Local News

July 4, 2014

Students promote nylon yarn in video

It is not uncommon for Dalton High School students to hear news about textile companies, carpet production and even yarns. After all, the school is based in the Carpet Capital of the World. Many of the students have parents and family members that work in the industry.

Just before summer break, the students were surprised when they heard of a contest where they could utilize their skills in video production to promote the benefits of a nylon yarn. A Georgia-based fiber company, EnduraStran, held a contest to promote the attributes of its nylon fiber and to raise awareness of the yarn’s benefits. Melanie Patrick, the video production instructor at DHS, was approached by the company with the incentive of prize money and a community-minded challenge to involve her audio and video technology and film III class in the contest. Patrick was a producer/director at the local television station for nine years prior to her teaching career.

“Mrs. Patrick, who is also responsible for the school newspaper and yearbook, had the experience and high-tech resources available to let the kids dive into the challenge and take ownership of the project,” EnduraStran marketing director Ronnie Magee said.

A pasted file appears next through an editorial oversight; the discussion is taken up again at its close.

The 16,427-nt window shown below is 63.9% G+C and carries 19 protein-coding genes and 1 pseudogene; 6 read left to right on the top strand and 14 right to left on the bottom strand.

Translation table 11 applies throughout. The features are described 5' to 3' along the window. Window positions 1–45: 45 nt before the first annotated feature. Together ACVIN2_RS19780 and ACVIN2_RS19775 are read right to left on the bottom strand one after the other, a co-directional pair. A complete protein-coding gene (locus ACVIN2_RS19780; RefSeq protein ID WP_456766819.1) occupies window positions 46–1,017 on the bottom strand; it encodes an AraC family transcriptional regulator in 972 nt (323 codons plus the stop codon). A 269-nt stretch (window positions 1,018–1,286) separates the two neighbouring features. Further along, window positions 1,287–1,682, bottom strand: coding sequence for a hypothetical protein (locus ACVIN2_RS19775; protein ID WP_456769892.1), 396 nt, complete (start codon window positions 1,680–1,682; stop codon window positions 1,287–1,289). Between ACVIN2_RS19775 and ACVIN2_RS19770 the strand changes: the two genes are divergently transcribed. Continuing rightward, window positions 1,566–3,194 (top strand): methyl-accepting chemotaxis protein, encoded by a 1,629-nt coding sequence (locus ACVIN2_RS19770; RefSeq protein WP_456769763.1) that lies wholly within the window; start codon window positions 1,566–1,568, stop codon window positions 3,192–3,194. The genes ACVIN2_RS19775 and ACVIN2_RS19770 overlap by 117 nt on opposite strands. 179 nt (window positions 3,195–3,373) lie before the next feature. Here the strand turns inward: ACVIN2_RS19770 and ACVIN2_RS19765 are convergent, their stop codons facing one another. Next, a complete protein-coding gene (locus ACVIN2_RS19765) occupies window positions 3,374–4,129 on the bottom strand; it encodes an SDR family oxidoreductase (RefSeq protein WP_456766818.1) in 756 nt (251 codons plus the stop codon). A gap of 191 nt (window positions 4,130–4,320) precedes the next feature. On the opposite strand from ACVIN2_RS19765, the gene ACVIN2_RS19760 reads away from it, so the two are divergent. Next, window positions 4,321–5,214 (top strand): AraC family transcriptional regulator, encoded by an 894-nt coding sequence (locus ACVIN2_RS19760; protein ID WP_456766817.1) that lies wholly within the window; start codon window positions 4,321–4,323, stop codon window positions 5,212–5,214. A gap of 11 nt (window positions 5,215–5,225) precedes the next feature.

“Because these were third and fourth-year students, I wanted to expose them to a real world assignment where the judging was from a corporate client and not an instructor,” Patrick said.

Before the students began they were given guidelines from the EnduraStran team and given some background on the resilient fiber.

“In the spirit of creativity, we did not mind if the fiber was called a string or a similar non-industry term, this project was more about community involvement and tapping into a valuable resource, our young people,” Magee said. “If the fiber was shown in humorous scenarios, those types of images are memorable and we actually enjoyed seeing our yarn portrayed in a lighthearted way. Yarn is not that exciting, so any help we can get is appreciated. We encourage young people to think outside the box, and applaud Mrs. Patrick for letting the kids produce their ideas independently.”

Patrick said she and the students were grateful for the opportunity and look forward to the challenge next school year.

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